A year after federal Canadian cannabis legalization, Quebec is finalizing its new cannabis laws. New regulations have curtailed access in ways some consumers are not happy about. On Tuesday, the province government voted to ban most marijuana edibles, prohibit cannabis use in public spaces, and raise the legal age to purchase to 21, the highest in the country.
The legislation was opposed by all political parties except for the Coalition Avenir Québec, which is currently in power. Public health agencies have opined that the age restriction is unlikely to keep young people from consuming cannabis. The ban on public consumption, officials say, will put tenants of properties where marijuana has been prohibited at a disadvantage.
“It’s concerning,” said the spokesperson for the province’s health agency, Marianne Dessureault, on the heightened age restriction, which inspired a junior health minister to consider raising the drinking age as well. “It’s clear that [the bill] has a populist appeal and that it doesn’t have its place in public health policy.”
Last year, Prime Minister Justin Trudeau also came out against the age restriction, saying, “[A]n 18-year-old this week could buy cannabis legally, but in a few months maybe he’ll just have to buy it from Hells Angels.”
“We really want to protect our teenagers, which are most vulnerable to cannabis,” said Quebec’s junior health minister Lionel Carmant, in regards to the legislation which set the age of marijuana consent.
Bill Draws Public Opposition
A handful of Dawson College students were interviewed by a Canadian news site on the new policy. “I think categorizing [cannabis] as something that’s much more detrimental to you [than alcohol] is not fair, and it’s not accurate, and it’s sending a wrong message,” said Mia Jodorcovsky. Others questioned the wisdom of setting the legal age to buy cannabis three years after the legal age to vote.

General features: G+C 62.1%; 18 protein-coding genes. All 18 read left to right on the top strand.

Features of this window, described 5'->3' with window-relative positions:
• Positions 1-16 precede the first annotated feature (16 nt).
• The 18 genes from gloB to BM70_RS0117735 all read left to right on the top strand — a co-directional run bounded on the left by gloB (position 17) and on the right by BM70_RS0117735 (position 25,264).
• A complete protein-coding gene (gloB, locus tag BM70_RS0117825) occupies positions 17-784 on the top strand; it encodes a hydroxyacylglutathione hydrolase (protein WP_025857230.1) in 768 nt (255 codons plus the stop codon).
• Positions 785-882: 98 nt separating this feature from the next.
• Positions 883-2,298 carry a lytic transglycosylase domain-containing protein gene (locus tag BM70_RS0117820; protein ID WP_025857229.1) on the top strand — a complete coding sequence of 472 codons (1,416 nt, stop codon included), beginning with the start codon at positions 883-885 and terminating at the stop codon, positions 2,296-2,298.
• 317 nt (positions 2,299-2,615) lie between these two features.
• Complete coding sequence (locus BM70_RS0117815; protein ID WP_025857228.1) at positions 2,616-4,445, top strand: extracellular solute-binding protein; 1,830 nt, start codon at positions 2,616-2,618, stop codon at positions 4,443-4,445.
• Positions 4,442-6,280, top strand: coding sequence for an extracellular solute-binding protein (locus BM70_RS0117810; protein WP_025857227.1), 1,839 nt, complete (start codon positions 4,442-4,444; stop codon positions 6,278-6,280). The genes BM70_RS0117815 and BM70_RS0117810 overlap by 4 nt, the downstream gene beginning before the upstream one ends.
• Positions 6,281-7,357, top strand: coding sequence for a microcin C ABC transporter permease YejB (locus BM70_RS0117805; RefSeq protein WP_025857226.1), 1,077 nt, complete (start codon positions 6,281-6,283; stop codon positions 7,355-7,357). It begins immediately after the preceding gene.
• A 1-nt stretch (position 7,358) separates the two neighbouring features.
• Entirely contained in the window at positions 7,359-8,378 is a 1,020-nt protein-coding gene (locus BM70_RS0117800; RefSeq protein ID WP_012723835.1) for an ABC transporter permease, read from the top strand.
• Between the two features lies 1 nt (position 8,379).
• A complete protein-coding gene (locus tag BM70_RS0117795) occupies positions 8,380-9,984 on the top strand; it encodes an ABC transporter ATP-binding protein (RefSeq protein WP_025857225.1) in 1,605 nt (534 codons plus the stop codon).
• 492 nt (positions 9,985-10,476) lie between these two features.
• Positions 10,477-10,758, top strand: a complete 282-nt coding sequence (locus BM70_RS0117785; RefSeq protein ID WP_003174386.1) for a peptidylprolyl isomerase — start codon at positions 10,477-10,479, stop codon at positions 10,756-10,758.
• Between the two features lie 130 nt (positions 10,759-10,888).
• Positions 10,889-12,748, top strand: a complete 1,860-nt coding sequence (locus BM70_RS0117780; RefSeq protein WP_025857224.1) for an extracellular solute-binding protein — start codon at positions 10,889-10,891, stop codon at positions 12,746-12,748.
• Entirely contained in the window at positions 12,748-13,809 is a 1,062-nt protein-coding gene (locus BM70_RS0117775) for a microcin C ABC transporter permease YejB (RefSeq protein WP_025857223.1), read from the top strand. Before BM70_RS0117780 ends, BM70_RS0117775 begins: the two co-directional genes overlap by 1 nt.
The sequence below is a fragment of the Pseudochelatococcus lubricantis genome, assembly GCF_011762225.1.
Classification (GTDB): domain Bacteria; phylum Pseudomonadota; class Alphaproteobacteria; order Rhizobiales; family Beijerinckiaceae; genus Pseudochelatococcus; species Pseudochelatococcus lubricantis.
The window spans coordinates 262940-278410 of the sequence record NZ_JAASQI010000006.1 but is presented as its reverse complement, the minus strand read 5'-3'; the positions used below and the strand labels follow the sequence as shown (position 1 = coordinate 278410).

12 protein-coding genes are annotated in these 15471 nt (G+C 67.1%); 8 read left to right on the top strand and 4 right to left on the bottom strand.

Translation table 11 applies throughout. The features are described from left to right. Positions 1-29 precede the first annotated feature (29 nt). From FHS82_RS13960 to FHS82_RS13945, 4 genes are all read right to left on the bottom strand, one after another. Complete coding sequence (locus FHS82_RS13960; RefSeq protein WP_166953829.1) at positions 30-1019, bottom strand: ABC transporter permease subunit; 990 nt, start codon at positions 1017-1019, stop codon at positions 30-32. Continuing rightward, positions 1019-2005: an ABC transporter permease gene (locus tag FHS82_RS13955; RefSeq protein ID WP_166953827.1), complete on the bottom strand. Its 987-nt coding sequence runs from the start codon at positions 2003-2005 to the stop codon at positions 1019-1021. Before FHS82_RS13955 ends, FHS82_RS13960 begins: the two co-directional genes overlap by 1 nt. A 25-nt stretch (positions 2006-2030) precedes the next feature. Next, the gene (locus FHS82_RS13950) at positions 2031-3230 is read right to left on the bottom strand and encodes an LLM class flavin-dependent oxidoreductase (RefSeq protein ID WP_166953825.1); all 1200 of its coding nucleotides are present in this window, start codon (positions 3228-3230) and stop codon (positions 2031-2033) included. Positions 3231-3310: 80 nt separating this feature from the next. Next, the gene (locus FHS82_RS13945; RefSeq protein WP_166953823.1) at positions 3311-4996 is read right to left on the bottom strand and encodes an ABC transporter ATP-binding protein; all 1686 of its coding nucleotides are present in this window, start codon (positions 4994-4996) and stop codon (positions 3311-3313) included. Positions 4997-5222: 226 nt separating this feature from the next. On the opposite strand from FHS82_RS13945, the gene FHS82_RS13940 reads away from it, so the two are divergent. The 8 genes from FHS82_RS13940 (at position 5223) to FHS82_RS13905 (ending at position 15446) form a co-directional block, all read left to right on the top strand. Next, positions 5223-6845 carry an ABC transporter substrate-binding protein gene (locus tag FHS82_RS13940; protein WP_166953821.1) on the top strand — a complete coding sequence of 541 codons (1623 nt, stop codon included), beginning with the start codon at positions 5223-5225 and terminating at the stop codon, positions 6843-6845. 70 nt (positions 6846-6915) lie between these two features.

The bill to raise the age limit to 21 was introduced last December at the same time as legislation to ban the consumption of marijuana in public spaces. Prior to the regulation, cannabis was limited by the same laws that apply to smoking tobacco, which ban its use on school campuses, day cares, hospitals, and other sites.
Protecting the kids is the reasoning behind the edibles regulations as well, which prohibit the sale of anything sweet. No brownies, no cookies, no sweetened drinks — and no gummies. The new rules were forecasted by Health Canada earlier this summer.
The jury is still out on what this will mean for savory snacks like popcorn and other cracker-like items. What will be on the menu are drinks like non-alcoholic beer, mineral water, and tea.
Now that regulations have been clarified, companies can begin the process of having their products approved by the government. Though edibles technically became legal October 17, it is unlikely that they will be available for purchase until December.
Happily, a ban on growing one’s own cannabis that was originally included in the age limit legislation has been ruled unconstitutional by a Quebec superior court justice in September. Residents of the province are now allowed to grow up to four plants in their homes, the limit that has been established by Canada’s federal cannabis legislation.
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